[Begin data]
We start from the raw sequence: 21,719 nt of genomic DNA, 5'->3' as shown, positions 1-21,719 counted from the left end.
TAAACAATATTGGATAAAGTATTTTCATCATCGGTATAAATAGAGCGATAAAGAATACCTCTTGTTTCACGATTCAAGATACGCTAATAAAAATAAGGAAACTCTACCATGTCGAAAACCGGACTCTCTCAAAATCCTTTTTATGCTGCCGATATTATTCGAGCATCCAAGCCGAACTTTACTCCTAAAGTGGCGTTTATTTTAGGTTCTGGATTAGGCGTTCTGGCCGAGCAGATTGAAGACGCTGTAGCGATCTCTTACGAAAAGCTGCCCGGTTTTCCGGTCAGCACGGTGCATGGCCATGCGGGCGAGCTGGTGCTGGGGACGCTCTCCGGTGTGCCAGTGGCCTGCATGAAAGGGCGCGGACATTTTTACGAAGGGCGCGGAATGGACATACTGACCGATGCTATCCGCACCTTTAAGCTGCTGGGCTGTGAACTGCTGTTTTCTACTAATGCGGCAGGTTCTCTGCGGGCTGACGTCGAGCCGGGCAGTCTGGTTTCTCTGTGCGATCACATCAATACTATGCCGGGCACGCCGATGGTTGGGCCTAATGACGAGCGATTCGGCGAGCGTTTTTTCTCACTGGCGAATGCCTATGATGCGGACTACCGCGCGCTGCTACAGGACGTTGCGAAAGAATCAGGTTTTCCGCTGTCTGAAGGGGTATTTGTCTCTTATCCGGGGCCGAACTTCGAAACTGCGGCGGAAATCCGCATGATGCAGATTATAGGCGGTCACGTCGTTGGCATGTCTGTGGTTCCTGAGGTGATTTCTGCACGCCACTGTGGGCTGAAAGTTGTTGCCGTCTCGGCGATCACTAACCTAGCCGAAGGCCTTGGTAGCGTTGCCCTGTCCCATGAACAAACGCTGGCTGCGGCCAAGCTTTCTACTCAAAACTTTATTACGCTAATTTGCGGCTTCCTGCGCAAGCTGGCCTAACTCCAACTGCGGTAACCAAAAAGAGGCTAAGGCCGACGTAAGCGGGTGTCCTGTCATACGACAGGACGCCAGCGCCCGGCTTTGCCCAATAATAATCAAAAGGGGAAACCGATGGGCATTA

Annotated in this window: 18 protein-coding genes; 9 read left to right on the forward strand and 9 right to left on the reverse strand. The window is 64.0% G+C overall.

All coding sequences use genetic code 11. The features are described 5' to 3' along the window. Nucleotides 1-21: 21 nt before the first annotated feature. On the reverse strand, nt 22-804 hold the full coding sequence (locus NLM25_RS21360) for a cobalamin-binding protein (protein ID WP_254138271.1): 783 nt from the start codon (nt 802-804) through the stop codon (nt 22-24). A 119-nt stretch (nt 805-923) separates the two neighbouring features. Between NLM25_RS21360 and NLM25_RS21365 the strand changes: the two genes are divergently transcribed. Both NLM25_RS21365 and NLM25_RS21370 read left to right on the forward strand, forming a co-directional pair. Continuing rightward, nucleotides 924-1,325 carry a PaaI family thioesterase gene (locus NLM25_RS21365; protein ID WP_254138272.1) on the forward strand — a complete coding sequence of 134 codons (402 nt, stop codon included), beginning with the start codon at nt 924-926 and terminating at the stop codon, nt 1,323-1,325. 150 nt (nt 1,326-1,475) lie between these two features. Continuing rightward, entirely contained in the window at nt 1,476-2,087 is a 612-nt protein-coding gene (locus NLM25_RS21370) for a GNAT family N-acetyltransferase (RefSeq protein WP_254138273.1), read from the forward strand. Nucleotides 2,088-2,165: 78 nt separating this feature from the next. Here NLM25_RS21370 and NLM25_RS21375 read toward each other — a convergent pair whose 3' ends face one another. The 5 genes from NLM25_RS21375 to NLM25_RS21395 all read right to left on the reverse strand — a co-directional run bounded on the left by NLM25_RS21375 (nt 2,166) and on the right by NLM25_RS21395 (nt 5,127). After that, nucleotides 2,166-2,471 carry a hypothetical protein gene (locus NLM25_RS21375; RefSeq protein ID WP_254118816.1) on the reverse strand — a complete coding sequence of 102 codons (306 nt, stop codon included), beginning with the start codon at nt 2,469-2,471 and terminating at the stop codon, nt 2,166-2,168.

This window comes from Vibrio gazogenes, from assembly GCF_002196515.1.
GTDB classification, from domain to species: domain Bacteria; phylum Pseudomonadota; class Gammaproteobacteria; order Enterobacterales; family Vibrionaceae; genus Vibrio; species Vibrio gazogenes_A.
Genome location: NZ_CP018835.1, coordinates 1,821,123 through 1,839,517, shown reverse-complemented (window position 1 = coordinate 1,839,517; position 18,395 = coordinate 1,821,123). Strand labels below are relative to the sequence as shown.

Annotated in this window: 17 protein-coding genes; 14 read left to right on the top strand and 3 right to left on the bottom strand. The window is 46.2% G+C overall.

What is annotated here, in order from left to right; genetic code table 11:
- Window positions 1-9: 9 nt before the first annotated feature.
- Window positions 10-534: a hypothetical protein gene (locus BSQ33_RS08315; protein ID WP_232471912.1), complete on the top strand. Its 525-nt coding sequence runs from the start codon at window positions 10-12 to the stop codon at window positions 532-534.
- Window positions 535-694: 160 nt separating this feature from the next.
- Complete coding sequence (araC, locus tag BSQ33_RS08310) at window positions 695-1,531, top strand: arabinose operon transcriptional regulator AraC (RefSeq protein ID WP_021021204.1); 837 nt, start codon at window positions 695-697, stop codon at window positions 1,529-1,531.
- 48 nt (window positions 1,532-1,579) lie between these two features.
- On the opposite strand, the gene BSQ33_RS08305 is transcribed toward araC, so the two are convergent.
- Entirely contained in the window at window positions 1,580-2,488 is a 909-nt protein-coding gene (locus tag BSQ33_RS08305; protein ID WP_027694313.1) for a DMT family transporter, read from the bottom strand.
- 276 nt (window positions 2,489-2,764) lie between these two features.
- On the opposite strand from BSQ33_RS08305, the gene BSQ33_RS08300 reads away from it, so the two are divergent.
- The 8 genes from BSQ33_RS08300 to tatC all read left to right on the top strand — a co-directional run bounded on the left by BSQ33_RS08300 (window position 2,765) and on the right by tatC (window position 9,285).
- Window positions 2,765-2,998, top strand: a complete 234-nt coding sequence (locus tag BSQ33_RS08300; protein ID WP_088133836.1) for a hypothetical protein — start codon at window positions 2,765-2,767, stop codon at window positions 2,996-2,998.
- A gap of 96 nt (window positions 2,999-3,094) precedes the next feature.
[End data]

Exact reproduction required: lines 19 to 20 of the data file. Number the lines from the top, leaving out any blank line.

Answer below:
- The 8 genes from BSQ33_RS08300 to tatC all read left to right on the top strand — a co-directional run bounded on the left by BSQ33_RS08300 (window position 2,765) and on the right by tatC (window position 9,285).
- Window positions 2,765-2,998, top strand: a complete 234-nt coding sequence (locus tag BSQ33_RS08300; protein ID WP_088133836.1) for a hypothetical protein — start codon at window positions 2,765-2,767, stop codon at window positions 2,996-2,998.